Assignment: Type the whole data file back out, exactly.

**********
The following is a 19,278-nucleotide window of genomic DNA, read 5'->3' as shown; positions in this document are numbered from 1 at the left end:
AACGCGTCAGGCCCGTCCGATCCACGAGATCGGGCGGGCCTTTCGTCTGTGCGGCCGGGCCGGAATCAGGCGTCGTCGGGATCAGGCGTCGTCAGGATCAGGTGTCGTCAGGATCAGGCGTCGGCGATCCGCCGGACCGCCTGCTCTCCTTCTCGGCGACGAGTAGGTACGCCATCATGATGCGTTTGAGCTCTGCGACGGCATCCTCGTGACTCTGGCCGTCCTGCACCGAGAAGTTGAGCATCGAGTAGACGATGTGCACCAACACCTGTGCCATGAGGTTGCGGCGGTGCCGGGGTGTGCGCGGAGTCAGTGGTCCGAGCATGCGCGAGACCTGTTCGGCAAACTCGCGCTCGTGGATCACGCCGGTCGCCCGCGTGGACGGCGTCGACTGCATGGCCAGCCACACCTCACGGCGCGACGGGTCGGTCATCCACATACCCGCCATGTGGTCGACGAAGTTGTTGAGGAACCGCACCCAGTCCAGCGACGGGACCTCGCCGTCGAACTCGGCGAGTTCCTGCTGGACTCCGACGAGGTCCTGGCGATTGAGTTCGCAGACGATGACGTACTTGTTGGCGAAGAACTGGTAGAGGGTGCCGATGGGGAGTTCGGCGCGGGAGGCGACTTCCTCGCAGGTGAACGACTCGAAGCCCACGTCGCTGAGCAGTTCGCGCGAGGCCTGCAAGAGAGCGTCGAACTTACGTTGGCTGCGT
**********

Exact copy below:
The following is a 19,278-nucleotide window of genomic DNA, read 5'->3' as shown; positions in this document are numbered from 1 at the left end:
AACGCGTCAGGCCCGTCCGATCCACGAGATCGGGCGGGCCTTTCGTCTGTGCGGCCGGGCCGGAATCAGGCGTCGTCGGGATCAGGCGTCGTCAGGATCAGGTGTCGTCAGGATCAGGCGTCGGCGATCCGCCGGACCGCCTGCTCTCCTTCTCGGCGACGAGTAGGTACGCCATCATGATGCGTTTGAGCTCTGCGACGGCATCCTCGTGACTCTGGCCGTCCTGCACCGAGAAGTTGAGCATCGAGTAGACGATGTGCACCAACACCTGTGCCATGAGGTTGCGGCGGTGCCGGGGTGTGCGCGGAGTCAGTGGTCCGAGCATGCGCGAGACCTGTTCGGCAAACTCGCGCTCGTGGATCACGCCGGTCGCCCGCGTGGACGGCGTCGACTGCATGGCCAGCCACACCTCACGGCGCGACGGGTCGGTCATCCACATACCCGCCATGTGGTCGACGAAGTTGTTGAGGAACCGCACCCAGTCCAGCGACGGGACCTCGCCGTCGAACTCGGCGAGTTCCTGCTGGACTCCGACGAGGTCCTGGCGATTGAGTTCGCAGACGATGACGTACTTGTTGGCGAAGAACTGGTAGAGGGTGCCGATGGGGAGTTCGGCGCGGGAGGCGACTTCCTCGCAGGTGAACGACTCGAAGCCCACGTCGCTGAGCAGTTCGCGCGAGGCCTGCAAGAGAGCGTCGAACTTACGTTGGCTGCGT